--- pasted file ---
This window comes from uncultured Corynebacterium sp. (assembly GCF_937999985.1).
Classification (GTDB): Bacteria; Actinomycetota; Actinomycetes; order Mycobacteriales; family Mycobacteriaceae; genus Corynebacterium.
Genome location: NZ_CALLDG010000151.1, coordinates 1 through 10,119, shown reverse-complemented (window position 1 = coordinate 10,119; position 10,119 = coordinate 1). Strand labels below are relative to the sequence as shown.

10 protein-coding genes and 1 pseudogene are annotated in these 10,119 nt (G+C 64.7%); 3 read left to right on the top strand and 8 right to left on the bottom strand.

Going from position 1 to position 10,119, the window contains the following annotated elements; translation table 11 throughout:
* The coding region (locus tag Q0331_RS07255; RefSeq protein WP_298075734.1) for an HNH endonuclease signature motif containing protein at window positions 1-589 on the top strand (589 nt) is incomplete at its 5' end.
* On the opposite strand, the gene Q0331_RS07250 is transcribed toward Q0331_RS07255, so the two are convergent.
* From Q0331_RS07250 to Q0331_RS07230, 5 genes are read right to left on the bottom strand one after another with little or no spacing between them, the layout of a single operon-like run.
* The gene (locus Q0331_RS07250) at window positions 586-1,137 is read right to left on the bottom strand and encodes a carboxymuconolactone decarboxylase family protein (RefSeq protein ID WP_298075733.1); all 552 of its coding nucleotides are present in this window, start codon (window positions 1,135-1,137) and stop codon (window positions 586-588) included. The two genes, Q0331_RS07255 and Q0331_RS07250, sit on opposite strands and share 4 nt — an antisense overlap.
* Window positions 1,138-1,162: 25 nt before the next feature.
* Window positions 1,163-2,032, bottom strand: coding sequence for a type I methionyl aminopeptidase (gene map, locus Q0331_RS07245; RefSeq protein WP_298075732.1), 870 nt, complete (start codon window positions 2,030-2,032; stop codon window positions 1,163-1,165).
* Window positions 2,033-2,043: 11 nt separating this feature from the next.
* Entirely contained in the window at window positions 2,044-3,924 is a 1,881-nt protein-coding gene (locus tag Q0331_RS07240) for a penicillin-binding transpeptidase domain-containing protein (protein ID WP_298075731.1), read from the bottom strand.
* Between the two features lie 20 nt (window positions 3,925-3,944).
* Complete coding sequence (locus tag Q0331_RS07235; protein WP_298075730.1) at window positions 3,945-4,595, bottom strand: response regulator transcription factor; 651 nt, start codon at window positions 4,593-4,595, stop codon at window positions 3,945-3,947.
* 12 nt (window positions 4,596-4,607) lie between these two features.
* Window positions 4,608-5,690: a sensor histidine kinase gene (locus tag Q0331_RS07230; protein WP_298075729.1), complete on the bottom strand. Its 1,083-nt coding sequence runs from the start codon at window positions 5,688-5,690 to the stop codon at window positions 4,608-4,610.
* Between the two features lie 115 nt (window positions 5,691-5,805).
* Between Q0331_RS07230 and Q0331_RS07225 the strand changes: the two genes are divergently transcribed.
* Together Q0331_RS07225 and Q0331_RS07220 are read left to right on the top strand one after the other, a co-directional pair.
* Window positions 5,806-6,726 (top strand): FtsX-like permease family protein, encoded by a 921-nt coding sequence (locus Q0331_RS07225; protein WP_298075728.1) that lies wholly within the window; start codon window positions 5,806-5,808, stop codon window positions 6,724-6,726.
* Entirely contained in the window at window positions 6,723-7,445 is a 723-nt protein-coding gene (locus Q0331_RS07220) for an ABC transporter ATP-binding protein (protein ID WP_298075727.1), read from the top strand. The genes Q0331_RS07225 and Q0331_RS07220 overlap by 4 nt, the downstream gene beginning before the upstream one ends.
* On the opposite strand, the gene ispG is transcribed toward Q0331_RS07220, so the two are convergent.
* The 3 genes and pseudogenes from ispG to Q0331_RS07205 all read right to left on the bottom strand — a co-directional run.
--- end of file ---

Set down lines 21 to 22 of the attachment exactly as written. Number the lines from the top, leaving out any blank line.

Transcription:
* Window positions 5,806-6,726 (top strand): FtsX-like permease family protein, encoded by a 921-nt coding sequence (locus Q0331_RS07225; protein WP_298075728.1) that lies wholly within the window; start codon window positions 5,806-5,808, stop codon window positions 6,724-6,726.
* Entirely contained in the window at window positions 6,723-7,445 is a 723-nt protein-coding gene (locus Q0331_RS07220) for an ABC transporter ATP-binding protein (protein ID WP_298075727.1), read from the top strand. The genes Q0331_RS07225 and Q0331_RS07220 overlap by 4 nt, the downstream gene beginning before the upstream one ends.